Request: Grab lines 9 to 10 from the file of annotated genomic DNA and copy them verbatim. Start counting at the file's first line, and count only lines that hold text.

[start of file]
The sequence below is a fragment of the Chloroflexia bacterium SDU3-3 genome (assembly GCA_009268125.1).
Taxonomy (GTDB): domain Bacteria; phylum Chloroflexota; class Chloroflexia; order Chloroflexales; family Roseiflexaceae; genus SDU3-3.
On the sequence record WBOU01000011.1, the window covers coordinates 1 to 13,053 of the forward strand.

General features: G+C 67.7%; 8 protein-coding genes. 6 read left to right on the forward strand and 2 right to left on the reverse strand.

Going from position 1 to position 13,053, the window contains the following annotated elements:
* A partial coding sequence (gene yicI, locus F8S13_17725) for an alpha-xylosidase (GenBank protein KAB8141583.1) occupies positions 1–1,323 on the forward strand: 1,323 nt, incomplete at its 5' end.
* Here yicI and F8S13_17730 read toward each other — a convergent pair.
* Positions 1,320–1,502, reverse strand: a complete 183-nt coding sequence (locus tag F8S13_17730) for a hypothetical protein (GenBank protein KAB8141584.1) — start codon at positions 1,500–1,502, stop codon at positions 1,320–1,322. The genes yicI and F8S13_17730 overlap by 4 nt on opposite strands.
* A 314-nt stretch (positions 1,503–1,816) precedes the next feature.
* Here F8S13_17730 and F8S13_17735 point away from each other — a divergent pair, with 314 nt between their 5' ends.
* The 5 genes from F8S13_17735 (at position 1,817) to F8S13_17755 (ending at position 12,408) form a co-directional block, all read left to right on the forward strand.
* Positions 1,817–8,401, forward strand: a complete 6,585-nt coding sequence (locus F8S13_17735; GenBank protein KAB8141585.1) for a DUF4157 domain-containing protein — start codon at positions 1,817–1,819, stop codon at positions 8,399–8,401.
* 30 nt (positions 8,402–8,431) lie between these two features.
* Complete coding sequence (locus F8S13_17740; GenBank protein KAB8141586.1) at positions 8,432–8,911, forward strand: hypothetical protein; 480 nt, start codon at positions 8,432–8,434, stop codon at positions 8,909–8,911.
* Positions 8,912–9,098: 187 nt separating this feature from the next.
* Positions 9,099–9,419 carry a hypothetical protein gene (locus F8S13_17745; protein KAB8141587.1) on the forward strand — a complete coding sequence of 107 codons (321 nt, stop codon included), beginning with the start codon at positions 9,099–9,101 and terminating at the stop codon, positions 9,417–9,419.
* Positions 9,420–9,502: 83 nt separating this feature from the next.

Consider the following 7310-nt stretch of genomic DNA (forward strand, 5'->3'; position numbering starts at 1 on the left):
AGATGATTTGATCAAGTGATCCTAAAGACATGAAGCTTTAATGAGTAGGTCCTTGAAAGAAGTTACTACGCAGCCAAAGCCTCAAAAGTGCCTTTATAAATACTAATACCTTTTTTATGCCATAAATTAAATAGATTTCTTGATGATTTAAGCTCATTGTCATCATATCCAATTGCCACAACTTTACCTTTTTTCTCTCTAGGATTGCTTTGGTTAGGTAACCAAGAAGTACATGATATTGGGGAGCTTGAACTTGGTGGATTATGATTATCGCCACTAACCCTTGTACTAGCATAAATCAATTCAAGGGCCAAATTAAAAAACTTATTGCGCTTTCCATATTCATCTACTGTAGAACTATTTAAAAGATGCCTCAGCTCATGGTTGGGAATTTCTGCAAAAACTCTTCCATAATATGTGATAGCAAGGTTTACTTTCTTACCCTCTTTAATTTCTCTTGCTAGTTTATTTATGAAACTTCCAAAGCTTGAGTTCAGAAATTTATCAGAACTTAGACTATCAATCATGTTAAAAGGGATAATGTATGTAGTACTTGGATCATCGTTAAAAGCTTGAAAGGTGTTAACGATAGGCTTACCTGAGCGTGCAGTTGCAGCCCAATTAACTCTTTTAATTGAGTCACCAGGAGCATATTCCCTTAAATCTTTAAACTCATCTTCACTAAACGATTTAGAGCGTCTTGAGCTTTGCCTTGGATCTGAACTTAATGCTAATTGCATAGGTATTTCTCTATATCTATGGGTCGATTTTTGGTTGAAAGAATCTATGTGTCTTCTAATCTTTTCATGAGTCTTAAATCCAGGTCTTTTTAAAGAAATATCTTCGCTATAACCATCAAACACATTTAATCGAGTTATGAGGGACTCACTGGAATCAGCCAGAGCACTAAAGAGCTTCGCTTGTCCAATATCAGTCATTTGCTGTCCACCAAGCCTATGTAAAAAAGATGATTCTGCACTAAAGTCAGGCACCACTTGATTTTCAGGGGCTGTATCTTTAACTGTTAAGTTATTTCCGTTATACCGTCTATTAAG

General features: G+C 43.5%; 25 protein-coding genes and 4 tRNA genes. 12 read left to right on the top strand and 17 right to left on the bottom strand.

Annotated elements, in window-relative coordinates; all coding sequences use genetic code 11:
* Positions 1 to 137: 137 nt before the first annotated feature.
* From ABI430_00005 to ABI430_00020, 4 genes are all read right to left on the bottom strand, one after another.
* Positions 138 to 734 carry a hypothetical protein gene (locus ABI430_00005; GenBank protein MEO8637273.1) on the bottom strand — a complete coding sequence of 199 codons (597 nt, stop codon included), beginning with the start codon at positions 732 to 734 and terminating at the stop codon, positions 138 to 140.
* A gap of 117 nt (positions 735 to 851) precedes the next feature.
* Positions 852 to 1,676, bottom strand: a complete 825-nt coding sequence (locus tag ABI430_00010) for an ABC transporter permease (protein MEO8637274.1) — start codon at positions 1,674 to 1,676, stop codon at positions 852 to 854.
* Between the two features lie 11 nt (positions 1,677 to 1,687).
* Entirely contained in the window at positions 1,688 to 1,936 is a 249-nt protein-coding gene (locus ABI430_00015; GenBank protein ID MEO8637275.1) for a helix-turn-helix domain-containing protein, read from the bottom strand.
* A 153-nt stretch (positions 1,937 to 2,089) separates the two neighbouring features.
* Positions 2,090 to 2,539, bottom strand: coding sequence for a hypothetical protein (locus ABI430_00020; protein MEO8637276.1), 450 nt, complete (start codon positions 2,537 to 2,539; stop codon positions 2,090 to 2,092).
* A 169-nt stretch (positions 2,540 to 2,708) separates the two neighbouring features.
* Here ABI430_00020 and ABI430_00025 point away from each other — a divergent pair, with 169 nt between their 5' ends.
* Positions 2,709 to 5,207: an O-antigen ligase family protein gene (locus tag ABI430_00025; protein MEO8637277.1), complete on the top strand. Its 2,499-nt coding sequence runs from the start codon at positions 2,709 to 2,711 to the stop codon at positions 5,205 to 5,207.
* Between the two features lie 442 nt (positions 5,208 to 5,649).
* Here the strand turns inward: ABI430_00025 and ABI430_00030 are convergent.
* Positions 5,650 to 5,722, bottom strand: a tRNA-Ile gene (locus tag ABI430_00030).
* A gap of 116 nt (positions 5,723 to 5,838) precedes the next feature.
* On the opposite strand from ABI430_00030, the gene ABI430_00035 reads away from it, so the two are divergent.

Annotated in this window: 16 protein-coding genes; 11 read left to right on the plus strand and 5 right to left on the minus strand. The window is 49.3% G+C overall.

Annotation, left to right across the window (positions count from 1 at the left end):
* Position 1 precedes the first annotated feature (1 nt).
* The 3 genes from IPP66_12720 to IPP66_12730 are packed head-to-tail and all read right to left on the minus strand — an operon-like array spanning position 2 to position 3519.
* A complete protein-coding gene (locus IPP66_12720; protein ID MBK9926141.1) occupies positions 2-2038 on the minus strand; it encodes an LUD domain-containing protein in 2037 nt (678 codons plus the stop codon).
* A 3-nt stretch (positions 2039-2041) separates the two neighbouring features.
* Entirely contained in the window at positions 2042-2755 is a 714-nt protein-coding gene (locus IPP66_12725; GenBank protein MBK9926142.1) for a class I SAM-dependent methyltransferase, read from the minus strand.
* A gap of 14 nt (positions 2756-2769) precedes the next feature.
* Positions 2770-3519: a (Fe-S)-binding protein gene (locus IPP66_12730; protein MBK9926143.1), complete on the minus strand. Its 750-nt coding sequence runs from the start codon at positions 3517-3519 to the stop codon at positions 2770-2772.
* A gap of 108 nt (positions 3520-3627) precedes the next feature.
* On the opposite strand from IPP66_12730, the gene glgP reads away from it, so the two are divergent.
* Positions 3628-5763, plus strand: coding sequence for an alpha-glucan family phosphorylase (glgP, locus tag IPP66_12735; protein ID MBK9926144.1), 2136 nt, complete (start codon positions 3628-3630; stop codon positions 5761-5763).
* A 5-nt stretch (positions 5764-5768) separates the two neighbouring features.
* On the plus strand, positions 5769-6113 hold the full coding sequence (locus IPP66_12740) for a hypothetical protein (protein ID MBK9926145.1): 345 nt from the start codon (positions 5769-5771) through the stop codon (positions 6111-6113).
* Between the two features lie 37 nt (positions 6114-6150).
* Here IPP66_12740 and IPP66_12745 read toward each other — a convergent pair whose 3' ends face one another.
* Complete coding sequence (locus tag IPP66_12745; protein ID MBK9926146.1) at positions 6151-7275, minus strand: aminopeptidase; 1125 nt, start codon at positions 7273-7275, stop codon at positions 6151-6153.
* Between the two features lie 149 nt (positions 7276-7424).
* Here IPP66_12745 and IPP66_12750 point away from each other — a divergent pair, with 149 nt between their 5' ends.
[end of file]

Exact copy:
* A 314-nt stretch (positions 1,503–1,816) precedes the next feature.
* Here F8S13_17730 and F8S13_17735 point away from each other — a divergent pair, with 314 nt between their 5' ends.